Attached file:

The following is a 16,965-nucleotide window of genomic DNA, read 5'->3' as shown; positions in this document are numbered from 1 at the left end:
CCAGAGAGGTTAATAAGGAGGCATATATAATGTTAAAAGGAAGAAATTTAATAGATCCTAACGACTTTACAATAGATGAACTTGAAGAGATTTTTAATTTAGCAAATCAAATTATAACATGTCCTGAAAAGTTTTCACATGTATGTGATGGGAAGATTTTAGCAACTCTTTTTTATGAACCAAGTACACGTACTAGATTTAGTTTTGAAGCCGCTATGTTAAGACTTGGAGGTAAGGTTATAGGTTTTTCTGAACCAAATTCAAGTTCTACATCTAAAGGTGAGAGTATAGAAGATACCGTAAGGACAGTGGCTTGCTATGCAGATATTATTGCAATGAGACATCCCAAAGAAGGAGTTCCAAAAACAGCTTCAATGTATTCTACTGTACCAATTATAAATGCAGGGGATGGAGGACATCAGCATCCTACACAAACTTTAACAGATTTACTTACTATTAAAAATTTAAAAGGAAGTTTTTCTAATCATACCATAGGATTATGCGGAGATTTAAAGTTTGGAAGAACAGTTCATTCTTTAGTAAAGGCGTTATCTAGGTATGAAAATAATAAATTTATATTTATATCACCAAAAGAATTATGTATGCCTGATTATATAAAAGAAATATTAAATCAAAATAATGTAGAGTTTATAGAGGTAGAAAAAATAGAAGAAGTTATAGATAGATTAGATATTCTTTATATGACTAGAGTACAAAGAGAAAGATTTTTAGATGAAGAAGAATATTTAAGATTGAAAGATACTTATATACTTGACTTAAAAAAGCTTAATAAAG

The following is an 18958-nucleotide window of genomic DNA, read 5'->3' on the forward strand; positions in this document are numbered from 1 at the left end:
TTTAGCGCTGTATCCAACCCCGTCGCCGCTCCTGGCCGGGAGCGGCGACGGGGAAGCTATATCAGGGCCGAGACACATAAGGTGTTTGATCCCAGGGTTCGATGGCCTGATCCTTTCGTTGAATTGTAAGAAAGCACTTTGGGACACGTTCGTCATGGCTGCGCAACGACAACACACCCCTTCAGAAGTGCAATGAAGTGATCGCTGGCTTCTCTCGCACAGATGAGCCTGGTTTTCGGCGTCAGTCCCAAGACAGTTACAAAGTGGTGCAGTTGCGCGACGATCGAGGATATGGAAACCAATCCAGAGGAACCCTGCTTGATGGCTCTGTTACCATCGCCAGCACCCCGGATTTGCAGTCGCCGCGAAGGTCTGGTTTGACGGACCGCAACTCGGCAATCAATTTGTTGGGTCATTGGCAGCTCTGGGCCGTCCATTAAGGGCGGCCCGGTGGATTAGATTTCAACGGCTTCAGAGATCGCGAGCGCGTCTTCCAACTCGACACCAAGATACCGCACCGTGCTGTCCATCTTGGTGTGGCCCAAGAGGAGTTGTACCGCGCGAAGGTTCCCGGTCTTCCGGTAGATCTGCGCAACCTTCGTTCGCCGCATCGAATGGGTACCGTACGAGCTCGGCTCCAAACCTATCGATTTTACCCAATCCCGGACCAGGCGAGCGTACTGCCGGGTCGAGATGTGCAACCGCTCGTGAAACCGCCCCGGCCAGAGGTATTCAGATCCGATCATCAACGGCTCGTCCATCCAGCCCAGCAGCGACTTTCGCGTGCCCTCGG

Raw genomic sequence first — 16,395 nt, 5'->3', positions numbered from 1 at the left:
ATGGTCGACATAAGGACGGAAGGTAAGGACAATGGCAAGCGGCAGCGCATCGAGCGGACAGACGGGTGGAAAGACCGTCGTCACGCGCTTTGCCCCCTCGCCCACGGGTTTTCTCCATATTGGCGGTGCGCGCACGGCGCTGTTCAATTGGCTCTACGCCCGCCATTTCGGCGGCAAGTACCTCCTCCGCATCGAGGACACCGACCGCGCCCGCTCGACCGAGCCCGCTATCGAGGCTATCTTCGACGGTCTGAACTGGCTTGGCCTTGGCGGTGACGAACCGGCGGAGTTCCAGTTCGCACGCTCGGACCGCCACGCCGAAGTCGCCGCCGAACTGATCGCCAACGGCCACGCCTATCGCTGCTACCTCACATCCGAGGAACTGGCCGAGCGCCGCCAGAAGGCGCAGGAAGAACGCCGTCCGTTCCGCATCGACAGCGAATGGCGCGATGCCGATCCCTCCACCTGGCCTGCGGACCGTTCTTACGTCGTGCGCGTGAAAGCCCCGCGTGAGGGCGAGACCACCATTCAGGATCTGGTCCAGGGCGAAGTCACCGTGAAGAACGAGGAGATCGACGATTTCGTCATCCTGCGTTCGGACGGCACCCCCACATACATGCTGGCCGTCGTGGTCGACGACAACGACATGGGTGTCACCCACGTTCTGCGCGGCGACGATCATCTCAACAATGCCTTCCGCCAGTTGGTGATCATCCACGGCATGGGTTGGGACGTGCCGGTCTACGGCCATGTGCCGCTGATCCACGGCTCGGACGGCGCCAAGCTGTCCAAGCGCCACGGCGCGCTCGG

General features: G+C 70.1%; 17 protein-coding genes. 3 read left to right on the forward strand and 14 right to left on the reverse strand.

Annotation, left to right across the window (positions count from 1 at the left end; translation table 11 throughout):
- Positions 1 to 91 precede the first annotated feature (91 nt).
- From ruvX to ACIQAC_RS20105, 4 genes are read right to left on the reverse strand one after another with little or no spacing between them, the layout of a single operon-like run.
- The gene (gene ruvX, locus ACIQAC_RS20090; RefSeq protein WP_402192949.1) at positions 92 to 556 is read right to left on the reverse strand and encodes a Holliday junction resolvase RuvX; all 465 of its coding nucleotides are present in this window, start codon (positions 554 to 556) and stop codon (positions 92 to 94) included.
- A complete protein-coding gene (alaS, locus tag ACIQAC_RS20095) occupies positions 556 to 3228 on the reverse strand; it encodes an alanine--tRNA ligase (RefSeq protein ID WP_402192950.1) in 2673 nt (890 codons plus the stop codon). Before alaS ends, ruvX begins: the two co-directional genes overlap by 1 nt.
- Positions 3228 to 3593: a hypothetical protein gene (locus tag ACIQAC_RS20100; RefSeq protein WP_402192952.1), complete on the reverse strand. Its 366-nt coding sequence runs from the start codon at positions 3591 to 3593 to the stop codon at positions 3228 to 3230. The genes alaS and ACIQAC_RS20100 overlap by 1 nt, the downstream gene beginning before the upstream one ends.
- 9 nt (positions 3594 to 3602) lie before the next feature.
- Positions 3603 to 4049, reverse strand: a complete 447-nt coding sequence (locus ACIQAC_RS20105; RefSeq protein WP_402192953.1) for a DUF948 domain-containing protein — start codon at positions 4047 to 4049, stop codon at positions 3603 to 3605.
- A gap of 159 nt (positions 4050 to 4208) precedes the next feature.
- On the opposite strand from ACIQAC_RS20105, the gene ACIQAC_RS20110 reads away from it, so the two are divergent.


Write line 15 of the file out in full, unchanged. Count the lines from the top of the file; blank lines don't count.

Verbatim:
- Positions 3603 to 4049, reverse strand: a complete 447-nt coding sequence (locus ACIQAC_RS20105; RefSeq protein WP_402192953.1) for a DUF948 domain-containing protein — start codon at positions 4047 to 4049, stop codon at positions 3603 to 3605.